Neff is First Quest Musher to Dawson City
Allen Moore, enters the midway point of the Yukon Quest on Tuesday, Feb. 5, 2013, at the checkpoint in Dawson City. Photo by Jeff Richardson/Fairbanks Daily News-Miner.
DAWSON CITY, Yukon — As the first musher into Dawson City during this year’s Yukon Quest, Hugh Neff can stake his claim to 4 ounces of placer gold. Just don’t call the defending champion the favorite in the 1,000-mile race.
After passing beneath the checkpoint banner at 1:10 p.m. Tuesday, the Tok musher didn’t take long to joke with the waiting crowd that he shouldn’t be considered the leader.
“Allen Moore has me beat,” Neff said with a smile. “I just want to get the gold.”
Moore, of Two Rivers, arrived about two hours later, tired but optimistic about the second half of the race. Although one of his 13 dogs arrived riding in his sled with a sore shoulder, Moore said his team is performing well.
When asked whether he was enticed by the mid-point gold prize to speed his pace, Moore made his priorities clear. He modeled this year’s rest-run schedule after previous Quest champions and said he wouldn’t change it to make a run at the Dawson award.
“The gold, or the goal? That could be the question,” he said.
Despite the Quest’s use of SPOT Trackers to monitor mushers along the trail, the outcome Tuesday was in doubt until Neff arrived in Dawson. Moore’s tracker stopped transmitting nearly a half-day earlier, which left his location on the trail a mystery.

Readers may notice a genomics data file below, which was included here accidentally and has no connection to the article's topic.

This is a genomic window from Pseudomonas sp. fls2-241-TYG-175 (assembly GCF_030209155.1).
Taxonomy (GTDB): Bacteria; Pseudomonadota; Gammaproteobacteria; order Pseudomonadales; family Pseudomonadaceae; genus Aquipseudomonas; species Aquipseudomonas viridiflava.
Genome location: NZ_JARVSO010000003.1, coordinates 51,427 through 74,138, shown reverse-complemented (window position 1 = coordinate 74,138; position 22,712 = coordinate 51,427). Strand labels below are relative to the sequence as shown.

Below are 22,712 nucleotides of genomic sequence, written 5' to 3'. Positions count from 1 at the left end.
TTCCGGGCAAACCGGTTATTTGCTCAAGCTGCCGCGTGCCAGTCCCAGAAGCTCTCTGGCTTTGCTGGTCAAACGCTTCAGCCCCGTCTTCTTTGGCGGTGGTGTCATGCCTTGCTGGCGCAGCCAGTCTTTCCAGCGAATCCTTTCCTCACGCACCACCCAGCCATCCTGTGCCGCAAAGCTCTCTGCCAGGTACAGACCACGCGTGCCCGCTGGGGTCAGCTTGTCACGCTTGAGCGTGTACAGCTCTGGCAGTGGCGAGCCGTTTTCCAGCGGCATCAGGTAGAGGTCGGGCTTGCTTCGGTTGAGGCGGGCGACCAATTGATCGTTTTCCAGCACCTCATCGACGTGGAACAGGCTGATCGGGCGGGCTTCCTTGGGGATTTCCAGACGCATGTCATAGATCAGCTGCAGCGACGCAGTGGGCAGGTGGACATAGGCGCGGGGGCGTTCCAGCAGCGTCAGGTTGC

Despite that, Moore said he had an uneventful run. That was a sharp contrast to Neff, who had to endure a few pitfalls along the way, including a brutal three-hour climb up 4,002-foot King Solomon’s Dome and a section of the trail destroyed by a snowmachine. Once he got past that obstacle, his team tangled with three loose dogs they encountered, he said.
Neff said Moore has a more rested team and should be tough in the second half of the race. Quest mushers will all take a mandatory 36-hour rest in Dawson before departing.
“We still have a long way to go,” Neff said.
Neff said claiming the traditional prize at the Quest’s halfway point is about more than money, though it has a value of more than $6,000 at current prices.
The “poke of gold” that comes with the Dawson City Award goes to the first musher to reach the checkpoint and then go on to complete the race. Neff pulled into Dawson first in 2011 but never collected the gold because he scratched before reaching the finish line.
He said winning the mid-race prize, in his “spiritual home” of Dawson, was unfinished business.
Moore said he’d be happy to flip last year’s Quest scenario, when he claimed the Dawson City Award but was edged by 26 seconds at the finish line in Whitehorse.
Moore and his wife, former Quest champion Aliy Zirkle, have endured some tough finishes lately. Zirkle was the runner-up in the 2012 Iditarod and lost the mid-distance Yukon Quest 300 by 8 seconds Monday night.
“One of these days, we’ll come out on the good end of this,” Moore said with a grin. “We’re due.”
Moore was followed about five hours later by Jake Berkowitz, the 2012 rookie of the year. The Big Lake musher said he’s disappointed at his third-place status but feels there’s plenty of time to make it up with a healthy 14-dog team.
“I’m happy to be in Dawson, but it’s not a relaxing 36 hours,” he said. “We’re going to spend a lot of time pampering these dogs, and we’re going to leave here with the best possible dog team.”
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Below, Tok musher Hugh Neff moves his team to the Dawson City checkpoint on Tuesday, Feb. 5, 2013. As the first musher to the checkpoint, Neff puts himself in position to claim 4 ounces of placer gold. Photo by Jeff Richardson/Fairbanks Daily News-Miner.